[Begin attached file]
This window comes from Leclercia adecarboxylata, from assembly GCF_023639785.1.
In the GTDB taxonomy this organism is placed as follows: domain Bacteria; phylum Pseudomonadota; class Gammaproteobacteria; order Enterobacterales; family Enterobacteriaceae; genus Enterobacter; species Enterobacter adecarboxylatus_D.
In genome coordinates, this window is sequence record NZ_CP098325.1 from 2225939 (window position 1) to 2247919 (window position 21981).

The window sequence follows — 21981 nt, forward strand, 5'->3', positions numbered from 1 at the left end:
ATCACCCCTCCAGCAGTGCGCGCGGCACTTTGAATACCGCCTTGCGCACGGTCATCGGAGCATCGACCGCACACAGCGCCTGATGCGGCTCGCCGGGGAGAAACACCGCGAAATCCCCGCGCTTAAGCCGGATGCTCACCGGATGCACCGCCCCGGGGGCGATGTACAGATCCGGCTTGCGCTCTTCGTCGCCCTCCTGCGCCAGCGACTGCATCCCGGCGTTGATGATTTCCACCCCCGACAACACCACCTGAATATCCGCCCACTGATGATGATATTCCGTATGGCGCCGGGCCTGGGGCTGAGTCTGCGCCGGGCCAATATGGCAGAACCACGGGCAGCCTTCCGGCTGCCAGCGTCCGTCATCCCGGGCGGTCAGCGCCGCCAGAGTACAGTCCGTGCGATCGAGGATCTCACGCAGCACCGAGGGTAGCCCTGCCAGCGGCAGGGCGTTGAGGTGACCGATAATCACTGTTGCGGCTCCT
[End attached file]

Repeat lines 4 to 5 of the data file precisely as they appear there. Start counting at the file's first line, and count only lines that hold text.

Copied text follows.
The window sequence follows — 21981 nt, forward strand, 5'->3', positions numbered from 1 at the left end:
ATCACCCCTCCAGCAGTGCGCGCGGCACTTTGAATACCGCCTTGCGCACGGTCATCGGAGCATCGACCGCACACAGCGCCTGATGCGGCTCGCCGGGGAGAAACACCGCGAAATCCCCGCGCTTAAGCCGGATGCTCACCGGATGCACCGCCCCGGGGGCGATGTACAGATCCGGCTTGCGCTCTTCGTCGCCCTCCTGCGCCAGCGACTGCATCCCGGCGTTGATGATTTCCACCCCCGACAACACCACCTGAATATCCGCCCACTGATGATGATATTCCGTATGGCGCCGGGCCTGGGGCTGAGTCTGCGCCGGGCCAATATGGCAGAACCACGGGCAGCCTTCCGGCTGCCAGCGTCCGTCATCCCGGGCGGTCAGCGCCGCCAGAGTACAGTCCGTGCGATCGAGGATCTCACGCAGCACCGAGGGTAGCCCTGCCAGCGGCAGGGCGTTGAGGTGACCGATAATCACTGTTGCGGCTCCT